Bolivia's Morales given two days to save Senate candidacy bid

La Paz (AFP) –


Exiled former president Evo Morales has been given until Wednesday to prove he is a permanent resident in Bolivia or risk being thrown off the list of Senate candidates for May's general election, the country's supreme electoral court (TSE) said on Monday.

The TSE said both Morales's candidacy and that of his Movement for Socialism (MAS) party's presidential candidate, Luis Arce, lack the necessary documentation.

The TSE's website says both have until Wednesday to submit it.

Morales is currently living in exile in Argentina having fled Bolivia in November after resigning as president following three weeks of protests at his controversial re-election.

On Monday he took a flight to Cuba for medical treatment.

The left-wing leader initially fled to Mexico following his resignation under pressure from the military, which came after an Organization of American States audit found clear evidence of vote rigging in the October 20 poll won by Morales.

In December he moved from Mexico to Argentina, via another short stop in Cuba.

Last week, Morales opponents said they would appeal against his registration as a Senate candidate on the grounds that he "doesn't live in the country," conservative senator Oscar Ortiz said.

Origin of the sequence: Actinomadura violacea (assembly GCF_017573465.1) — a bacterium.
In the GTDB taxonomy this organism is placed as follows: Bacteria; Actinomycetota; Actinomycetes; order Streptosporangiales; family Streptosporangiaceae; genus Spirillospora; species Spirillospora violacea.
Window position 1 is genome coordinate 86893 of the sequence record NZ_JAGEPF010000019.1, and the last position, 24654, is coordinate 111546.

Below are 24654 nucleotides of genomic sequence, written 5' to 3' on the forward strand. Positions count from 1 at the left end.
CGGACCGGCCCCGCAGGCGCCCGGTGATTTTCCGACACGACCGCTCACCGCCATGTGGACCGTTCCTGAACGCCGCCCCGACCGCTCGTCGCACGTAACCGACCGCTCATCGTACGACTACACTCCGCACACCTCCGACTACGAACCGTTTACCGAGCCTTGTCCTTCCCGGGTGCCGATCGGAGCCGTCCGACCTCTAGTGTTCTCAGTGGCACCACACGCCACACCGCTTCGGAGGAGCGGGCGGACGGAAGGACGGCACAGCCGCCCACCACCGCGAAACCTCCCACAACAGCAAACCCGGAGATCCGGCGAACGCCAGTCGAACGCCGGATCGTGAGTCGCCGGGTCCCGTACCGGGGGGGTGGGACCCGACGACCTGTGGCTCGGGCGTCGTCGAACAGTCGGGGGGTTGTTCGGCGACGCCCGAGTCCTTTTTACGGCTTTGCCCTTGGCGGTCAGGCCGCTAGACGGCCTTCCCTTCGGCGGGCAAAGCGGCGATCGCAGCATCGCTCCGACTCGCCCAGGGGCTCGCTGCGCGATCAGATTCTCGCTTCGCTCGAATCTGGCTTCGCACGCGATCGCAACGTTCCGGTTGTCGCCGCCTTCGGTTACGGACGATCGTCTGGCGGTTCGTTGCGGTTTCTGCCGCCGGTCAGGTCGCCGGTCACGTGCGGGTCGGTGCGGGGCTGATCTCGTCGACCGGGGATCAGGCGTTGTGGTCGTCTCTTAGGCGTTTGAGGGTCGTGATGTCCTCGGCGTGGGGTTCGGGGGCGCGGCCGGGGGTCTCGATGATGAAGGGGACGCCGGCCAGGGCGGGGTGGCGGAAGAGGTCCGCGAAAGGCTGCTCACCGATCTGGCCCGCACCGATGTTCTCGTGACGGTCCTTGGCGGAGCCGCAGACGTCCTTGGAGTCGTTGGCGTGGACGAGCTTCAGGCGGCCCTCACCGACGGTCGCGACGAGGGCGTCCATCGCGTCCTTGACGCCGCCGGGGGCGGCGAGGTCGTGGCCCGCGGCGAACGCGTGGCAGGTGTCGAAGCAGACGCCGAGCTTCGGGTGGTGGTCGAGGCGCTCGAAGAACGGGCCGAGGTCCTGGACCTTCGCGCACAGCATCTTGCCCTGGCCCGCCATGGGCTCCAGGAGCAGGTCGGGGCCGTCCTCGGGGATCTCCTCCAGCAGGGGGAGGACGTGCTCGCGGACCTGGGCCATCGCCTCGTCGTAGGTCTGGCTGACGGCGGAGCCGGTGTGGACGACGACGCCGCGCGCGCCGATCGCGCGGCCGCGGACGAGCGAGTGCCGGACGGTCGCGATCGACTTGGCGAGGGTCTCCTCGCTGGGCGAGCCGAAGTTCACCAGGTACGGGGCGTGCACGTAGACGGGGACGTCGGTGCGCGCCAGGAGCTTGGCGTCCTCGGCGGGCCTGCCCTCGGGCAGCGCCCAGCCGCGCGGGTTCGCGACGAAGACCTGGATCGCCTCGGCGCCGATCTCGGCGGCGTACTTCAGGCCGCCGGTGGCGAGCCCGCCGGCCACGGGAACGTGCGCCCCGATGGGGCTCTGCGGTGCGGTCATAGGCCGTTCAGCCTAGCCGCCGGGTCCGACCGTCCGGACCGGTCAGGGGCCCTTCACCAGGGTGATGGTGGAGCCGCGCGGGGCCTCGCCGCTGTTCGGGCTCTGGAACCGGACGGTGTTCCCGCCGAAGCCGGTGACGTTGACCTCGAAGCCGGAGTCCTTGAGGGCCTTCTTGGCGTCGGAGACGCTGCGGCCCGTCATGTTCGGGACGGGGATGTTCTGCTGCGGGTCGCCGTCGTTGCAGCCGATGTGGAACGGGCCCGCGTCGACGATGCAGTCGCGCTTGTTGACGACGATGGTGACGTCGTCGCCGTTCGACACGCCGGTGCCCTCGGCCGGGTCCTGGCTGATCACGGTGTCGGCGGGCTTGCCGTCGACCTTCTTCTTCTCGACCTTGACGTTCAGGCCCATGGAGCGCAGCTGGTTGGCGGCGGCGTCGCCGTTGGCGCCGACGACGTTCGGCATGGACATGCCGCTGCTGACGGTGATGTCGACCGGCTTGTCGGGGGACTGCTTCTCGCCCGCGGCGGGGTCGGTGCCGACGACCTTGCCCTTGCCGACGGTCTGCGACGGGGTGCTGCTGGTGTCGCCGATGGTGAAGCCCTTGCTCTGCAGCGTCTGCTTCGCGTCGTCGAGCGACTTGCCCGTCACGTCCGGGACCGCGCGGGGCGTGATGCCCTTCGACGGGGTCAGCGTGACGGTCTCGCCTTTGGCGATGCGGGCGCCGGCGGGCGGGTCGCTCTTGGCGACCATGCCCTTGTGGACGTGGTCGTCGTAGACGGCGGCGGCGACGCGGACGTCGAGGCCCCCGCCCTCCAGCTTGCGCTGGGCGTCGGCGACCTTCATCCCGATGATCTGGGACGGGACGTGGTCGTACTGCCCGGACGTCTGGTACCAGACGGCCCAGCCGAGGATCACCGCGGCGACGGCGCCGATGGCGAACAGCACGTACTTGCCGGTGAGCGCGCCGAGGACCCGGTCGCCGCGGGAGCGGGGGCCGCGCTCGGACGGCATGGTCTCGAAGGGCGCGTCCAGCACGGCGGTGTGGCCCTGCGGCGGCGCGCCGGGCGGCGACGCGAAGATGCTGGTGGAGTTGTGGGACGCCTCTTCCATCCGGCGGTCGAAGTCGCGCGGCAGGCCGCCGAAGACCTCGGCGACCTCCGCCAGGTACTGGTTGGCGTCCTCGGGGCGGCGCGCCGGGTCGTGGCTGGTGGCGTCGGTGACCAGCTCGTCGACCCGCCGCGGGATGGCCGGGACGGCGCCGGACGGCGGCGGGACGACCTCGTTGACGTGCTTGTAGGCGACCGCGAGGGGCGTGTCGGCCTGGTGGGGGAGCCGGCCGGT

He said the constitution obliges legislature candidates to be living for at least two years in the region they stand for.

Even before his exile, Morales lived in La Paz, the seat of government, but his party registered him as a candidate in the central Cochabamba department where MAS enjoys massive support.

Presidential candidates must prove permanent residency in Bolivia for five years but Arce also fled to exile in Mexico in December, although he returned in January after he was announced as the top MAS candidate.

For political scientist Carlos Cordero, "Morales's hope to stand for the Senate is practically frustrated."

One of the eight presidential candidates has been disqualified.

The TSE said Ismael Shabib from the Nationalist Democratic Action party of former dictator Hugo Banzer, failed to meet 11 of the 12 candidate requirements.

The May 3 general election will see the president, 36 senators and 120 deputies elected.